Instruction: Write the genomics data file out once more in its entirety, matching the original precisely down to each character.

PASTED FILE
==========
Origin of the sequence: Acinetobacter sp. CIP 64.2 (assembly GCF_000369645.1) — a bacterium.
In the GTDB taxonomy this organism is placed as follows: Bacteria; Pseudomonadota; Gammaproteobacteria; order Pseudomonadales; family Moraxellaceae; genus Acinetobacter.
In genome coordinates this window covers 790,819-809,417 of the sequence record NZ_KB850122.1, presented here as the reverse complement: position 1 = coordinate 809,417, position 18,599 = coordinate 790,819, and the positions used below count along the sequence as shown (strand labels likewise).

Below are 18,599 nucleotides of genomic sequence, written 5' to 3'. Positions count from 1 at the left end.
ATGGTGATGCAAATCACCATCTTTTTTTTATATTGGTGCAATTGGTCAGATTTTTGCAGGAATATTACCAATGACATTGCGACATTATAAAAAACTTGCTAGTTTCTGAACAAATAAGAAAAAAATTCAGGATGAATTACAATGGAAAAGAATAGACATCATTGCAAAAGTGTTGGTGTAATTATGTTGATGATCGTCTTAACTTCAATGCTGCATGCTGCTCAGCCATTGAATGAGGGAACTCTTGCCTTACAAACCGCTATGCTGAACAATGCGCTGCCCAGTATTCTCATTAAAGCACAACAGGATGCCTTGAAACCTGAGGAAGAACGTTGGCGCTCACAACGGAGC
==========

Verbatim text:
Origin of the sequence: Acinetobacter sp. CIP 64.2 (assembly GCF_000369645.1) — a bacterium.
In the GTDB taxonomy this organism is placed as follows: Bacteria; Pseudomonadota; Gammaproteobacteria; order Pseudomonadales; family Moraxellaceae; genus Acinetobacter.
In genome coordinates this window covers 790,819-809,417 of the sequence record NZ_KB850122.1, presented here as the reverse complement: position 1 = coordinate 809,417, position 18,599 = coordinate 790,819, and the positions used below count along the sequence as shown (strand labels likewise).

Below are 18,599 nucleotides of genomic sequence, written 5' to 3'. Positions count from 1 at the left end.
ATGGTGATGCAAATCACCATCTTTTTTTTATATTGGTGCAATTGGTCAGATTTTTGCAGGAATATTACCAATGACATTGCGACATTATAAAAAACTTGCTAGTTTCTGAACAAATAAGAAAAAAATTCAGGATGAATTACAATGGAAAAGAATAGACATCATTGCAAAAGTGTTGGTGTAATTATGTTGATGATCGTCTTAACTTCAATGCTGCATGCTGCTCAGCCATTGAATGAGGGAACTCTTGCCTTACAAACCGCTATGCTGAACAATGCGCTGCCCAGTATTCTCATTAAAGCACAACAGGATGCCTTGAAACCTGAGGAAGAACGTTGGCGCTCACAACGGAGC